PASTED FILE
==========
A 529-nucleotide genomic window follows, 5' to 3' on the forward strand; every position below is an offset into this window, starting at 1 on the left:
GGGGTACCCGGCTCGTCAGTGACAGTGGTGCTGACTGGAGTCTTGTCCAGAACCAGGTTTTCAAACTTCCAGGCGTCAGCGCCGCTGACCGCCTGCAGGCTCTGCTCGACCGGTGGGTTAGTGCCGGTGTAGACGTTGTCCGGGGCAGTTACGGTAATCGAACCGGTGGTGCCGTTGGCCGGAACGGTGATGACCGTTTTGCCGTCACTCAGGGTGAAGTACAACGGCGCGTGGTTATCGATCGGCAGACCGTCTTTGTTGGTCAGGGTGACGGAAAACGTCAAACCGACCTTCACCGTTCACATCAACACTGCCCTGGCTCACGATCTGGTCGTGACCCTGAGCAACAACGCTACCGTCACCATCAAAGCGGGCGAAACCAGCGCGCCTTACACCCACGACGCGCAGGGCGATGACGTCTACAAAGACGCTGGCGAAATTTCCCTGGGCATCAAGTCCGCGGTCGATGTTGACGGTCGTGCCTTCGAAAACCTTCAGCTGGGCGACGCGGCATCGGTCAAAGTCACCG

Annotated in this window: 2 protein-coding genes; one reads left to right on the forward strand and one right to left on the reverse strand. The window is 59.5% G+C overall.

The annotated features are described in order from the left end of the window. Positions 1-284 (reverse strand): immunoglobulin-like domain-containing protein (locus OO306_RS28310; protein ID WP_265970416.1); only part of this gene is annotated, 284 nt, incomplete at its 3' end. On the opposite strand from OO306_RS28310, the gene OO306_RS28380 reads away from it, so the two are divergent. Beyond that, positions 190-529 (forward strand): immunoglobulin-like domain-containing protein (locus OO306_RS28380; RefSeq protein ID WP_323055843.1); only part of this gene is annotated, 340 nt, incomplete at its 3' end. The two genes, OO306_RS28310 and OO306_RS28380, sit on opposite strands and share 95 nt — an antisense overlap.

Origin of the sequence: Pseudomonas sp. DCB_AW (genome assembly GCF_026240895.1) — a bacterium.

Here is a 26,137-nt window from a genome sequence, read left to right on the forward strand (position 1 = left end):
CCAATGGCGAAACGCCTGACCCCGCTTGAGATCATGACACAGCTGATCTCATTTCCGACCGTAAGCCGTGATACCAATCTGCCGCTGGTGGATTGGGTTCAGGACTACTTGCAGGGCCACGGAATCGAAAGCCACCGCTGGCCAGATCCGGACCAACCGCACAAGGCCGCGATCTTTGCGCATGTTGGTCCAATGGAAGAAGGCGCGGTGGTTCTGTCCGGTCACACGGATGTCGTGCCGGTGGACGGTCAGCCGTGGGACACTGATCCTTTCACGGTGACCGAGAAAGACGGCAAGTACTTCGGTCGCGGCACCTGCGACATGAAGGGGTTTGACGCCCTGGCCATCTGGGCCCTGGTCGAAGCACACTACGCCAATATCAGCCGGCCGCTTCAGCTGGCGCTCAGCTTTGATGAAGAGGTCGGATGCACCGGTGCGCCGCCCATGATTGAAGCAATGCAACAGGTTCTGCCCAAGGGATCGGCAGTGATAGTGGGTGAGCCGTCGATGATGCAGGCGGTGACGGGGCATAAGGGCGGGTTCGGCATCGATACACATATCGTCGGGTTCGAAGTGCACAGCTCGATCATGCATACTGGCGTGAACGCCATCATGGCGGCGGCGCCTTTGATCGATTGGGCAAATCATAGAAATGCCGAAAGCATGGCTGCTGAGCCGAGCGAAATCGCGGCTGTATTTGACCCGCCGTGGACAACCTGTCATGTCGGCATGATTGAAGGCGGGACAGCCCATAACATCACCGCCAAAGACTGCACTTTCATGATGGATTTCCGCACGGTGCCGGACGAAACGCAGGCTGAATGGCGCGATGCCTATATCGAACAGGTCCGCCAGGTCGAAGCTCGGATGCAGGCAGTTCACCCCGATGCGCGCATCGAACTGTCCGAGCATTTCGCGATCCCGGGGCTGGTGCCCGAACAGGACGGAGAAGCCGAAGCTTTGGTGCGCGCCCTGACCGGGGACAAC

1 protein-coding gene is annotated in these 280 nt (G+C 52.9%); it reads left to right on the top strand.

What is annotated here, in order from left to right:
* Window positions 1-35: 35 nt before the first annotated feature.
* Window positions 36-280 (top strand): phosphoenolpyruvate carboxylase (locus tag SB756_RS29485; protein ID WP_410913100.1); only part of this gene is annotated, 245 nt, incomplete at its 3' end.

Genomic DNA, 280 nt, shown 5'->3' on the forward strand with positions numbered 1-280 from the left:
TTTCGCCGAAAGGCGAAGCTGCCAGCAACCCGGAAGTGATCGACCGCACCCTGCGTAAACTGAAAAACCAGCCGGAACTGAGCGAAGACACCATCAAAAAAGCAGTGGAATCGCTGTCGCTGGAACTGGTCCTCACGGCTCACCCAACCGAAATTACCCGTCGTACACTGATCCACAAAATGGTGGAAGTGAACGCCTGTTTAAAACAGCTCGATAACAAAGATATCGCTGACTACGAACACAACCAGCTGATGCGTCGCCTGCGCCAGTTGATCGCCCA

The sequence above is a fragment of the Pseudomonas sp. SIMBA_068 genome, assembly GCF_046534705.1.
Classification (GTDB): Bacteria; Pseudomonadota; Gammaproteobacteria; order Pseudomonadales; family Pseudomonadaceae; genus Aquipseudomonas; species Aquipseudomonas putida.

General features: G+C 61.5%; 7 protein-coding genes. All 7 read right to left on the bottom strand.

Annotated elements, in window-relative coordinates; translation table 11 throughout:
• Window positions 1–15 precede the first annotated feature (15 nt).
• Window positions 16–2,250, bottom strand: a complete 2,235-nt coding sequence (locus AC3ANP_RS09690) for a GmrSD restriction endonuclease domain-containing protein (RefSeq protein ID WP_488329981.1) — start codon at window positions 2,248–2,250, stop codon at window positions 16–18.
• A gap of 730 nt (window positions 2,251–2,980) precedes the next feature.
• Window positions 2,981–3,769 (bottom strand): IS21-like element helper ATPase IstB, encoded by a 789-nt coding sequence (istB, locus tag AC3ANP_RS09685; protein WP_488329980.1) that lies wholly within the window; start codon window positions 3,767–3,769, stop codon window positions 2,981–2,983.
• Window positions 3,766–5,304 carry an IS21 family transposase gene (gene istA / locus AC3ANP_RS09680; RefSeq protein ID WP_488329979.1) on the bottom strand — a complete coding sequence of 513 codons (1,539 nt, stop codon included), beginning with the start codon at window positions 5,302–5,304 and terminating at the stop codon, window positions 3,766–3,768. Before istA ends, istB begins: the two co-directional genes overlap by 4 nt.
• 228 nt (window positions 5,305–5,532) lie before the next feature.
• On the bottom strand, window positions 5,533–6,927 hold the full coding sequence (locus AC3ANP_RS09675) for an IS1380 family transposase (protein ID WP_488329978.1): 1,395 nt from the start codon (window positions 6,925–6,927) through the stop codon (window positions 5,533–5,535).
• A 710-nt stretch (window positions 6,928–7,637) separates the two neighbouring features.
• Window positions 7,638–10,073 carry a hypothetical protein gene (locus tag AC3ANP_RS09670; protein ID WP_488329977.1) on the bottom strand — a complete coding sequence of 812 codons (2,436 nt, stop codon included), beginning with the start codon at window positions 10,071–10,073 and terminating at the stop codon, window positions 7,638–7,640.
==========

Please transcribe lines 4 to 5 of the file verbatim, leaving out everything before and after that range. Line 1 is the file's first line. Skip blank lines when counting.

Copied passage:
The annotated features are described in order from the left end of the window. Positions 1-284 (reverse strand): immunoglobulin-like domain-containing protein (locus OO306_RS28310; protein ID WP_265970416.1); only part of this gene is annotated, 284 nt, incomplete at its 3' end. On the opposite strand from OO306_RS28310, the gene OO306_RS28380 reads away from it, so the two are divergent. Beyond that, positions 190-529 (forward strand): immunoglobulin-like domain-containing protein (locus OO306_RS28380; RefSeq protein ID WP_323055843.1); only part of this gene is annotated, 340 nt, incomplete at its 3' end. The two genes, OO306_RS28310 and OO306_RS28380, sit on opposite strands and share 95 nt — an antisense overlap.

Origin of the sequence: Pseudomonas sp. DCB_AW (genome assembly GCF_026240895.1) — a bacterium.